In the west, sandalwoods are being grown for both their timber and, in the case of Santalum spicatum, a rather delicious nut . Here again, substantial variation in yield and nut quality can be found from tree to tree. To make this a commercial crop, some form of selection would seem necessary. There’s also a growing interest in the native yams - many of which are nutritious and good to eat but rather small. The hunt is on for a larger, hardier strain of wild yam.

Over the last few years, the industry has seen an increasing demand for the hardy little bush tomato (Solanum centrale) of the arid centre. These interesting fruit (which dry on the bush) have more uniformity in size and taste than many other species - but there have been seasons when conditions just ‘weren’t right’ and the harvest was minimal. In an established market, this can force prices up - in an emerging market such as bushfoods, it can simply make buyers wary of the product and less likely to rely on supply in seasons to come.

Time and money is certainly being spent on a few bushfood species. The well-known red Quandong, Warrigal greens, Davidson plum, Lemon scented myrtle, the Finger lime and wattle seed are all the subject of trials and selection. But these plants represent only a handful of the hundreds of native Australian foods which have potential.

If the industry’s to gain the market’s confidence, it certainly has to supply a reliable product which looks and tastes something like the product supplied the year before. The down-side of this selection process is a reduction in genetic diversity. If someone were to find the ‘perfect’ sandalwood tomorrow, that plant and its thousands of clones could become the industry standard. Why would you plant a tree of unknown performance when you could plant a tree guaranteed to give you what the market wants?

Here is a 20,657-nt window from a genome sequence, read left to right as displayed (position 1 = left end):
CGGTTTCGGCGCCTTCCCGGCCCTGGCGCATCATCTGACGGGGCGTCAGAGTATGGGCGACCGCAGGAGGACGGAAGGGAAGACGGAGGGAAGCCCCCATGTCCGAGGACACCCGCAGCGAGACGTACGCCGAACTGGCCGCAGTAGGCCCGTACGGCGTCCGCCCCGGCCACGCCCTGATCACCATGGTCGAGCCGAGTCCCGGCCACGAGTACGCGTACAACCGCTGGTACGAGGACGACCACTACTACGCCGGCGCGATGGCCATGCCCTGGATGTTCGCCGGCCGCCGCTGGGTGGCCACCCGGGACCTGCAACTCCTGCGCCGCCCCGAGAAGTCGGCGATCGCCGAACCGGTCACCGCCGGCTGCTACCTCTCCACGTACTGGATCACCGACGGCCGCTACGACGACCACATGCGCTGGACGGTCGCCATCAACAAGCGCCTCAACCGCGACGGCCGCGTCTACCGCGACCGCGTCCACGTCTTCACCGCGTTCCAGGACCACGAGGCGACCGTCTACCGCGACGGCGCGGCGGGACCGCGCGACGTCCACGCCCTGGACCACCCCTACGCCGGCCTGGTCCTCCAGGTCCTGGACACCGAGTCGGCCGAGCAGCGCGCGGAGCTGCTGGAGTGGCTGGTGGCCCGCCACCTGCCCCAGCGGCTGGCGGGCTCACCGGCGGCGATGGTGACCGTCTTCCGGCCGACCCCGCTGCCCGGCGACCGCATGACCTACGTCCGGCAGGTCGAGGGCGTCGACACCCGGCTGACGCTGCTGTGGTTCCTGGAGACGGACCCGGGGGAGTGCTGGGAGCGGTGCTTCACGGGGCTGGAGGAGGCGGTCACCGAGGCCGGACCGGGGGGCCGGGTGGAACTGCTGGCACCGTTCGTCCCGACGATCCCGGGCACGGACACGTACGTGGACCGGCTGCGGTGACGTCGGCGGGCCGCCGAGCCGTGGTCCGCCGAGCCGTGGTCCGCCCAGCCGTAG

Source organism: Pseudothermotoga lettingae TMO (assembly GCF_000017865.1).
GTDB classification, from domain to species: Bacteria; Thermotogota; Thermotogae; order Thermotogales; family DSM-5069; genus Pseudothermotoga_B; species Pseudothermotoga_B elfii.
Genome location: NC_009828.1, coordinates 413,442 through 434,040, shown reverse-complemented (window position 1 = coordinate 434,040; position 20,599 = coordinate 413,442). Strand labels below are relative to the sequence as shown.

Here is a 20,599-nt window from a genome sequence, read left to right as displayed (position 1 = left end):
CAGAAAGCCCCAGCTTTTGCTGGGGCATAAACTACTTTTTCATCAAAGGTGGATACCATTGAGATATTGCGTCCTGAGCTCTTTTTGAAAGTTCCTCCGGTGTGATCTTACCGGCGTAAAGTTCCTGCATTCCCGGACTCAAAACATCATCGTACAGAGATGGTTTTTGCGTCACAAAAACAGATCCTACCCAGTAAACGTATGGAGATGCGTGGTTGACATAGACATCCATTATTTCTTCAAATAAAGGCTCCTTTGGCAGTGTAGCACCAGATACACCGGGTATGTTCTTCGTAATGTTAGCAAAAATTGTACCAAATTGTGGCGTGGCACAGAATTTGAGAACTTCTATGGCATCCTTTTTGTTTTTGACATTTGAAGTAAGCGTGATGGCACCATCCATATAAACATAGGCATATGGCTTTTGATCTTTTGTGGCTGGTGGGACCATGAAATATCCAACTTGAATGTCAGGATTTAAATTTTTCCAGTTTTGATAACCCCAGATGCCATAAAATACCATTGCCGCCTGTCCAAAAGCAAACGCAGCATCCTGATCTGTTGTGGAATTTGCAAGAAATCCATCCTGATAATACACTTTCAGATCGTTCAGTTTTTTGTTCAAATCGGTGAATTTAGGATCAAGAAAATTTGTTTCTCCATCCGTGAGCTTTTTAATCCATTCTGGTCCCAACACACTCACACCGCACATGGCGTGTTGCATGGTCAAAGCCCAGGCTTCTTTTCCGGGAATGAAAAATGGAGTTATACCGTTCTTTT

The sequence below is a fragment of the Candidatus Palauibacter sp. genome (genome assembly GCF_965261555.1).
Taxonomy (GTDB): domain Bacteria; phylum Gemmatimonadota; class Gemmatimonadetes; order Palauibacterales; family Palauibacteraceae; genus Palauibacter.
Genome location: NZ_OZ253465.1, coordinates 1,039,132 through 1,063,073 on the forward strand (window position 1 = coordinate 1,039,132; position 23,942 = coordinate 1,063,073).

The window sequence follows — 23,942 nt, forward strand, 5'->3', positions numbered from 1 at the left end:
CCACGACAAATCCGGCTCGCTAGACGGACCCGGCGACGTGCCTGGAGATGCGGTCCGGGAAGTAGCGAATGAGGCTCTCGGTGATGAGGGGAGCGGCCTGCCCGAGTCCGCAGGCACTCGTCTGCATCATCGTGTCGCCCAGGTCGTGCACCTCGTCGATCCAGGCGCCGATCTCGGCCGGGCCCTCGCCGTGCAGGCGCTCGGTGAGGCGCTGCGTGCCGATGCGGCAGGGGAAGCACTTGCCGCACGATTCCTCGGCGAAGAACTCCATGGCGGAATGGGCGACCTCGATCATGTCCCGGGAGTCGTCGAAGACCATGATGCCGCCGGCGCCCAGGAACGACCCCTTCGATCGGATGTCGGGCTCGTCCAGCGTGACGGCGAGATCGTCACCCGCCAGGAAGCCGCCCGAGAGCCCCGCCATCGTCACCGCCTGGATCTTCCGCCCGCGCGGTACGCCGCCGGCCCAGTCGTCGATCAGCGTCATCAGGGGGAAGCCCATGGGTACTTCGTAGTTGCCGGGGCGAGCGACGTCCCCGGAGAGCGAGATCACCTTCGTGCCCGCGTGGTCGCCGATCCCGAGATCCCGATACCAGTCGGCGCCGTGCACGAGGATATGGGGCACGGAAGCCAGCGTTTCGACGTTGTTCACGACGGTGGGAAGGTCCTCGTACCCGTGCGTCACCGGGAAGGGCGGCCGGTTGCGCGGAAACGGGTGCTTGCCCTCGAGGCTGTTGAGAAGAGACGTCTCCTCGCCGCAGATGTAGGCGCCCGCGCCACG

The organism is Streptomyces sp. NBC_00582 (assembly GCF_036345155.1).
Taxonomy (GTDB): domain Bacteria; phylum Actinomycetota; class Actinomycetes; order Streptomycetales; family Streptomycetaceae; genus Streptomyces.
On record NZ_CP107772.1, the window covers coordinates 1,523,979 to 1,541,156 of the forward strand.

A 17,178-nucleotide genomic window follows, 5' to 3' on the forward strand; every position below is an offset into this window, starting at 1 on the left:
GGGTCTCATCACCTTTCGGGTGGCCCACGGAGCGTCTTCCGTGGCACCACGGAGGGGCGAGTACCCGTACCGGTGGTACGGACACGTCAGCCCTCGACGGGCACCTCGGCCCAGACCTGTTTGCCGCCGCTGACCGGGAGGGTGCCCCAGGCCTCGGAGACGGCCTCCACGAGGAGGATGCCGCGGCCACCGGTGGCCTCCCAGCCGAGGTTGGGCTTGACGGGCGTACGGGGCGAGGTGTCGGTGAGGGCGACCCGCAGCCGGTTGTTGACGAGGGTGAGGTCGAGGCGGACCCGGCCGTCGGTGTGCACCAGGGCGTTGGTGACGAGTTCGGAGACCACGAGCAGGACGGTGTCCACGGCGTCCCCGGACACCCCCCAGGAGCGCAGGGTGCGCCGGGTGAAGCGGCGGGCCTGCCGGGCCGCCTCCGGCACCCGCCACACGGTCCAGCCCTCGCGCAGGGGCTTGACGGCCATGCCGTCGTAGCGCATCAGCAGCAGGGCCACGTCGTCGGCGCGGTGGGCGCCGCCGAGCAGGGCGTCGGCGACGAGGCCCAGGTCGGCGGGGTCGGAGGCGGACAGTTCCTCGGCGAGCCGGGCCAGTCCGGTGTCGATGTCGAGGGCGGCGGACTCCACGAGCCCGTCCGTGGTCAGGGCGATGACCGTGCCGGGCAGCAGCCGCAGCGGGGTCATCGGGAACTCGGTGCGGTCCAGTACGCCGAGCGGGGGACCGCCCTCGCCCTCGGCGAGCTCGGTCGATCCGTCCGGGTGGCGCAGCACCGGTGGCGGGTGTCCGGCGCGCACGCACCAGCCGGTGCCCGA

There is no easy answer to this philosophical question. Though mother nature herself is the world’s greatest ‘selector’, she thrives on diversity. It’s this very diversity which gives us those occasional ‘perfect’ foods we then replicate. By locking production into the genes of one plant, we lose all chance of breeding an ‘even more perfect’ plant. We also lose natures’ answer to pests (those plants with a natural resistance survive and thrive) and this can lead to chemical intervention to keep our perfect tree bearing. 

There’s an even more basic issue involved in all this - where is the line between ‘bushfood’ and ‘commercial crop’ drawn? Are hydroponically grown Warrigal greens bushfood? Are cloned Quandongs? What of the wild lime/mandarin cross? If our plantation is based on tissue cultured stock, can we call it ‘bushfood’? Perhaps, as the flavouring people have done, we can call it ‘nature identical’. 

And, when Australian bushfoods become internationally popular, what will we call the wild lime grown in Israel? We are already importing Eucalyptus oil from China - will the day come when we ‘buy back’ our native foods from entrepreneurial Asian producers? It’s not unthinkable - but if the scenario eventuates, we will have to think of a new name. Bushfoods ain’t bushfoods if they don’t come from the bush or somewhere near it. 


Photos: Bush tomato, Riberry, Bunya, Warrigal Greens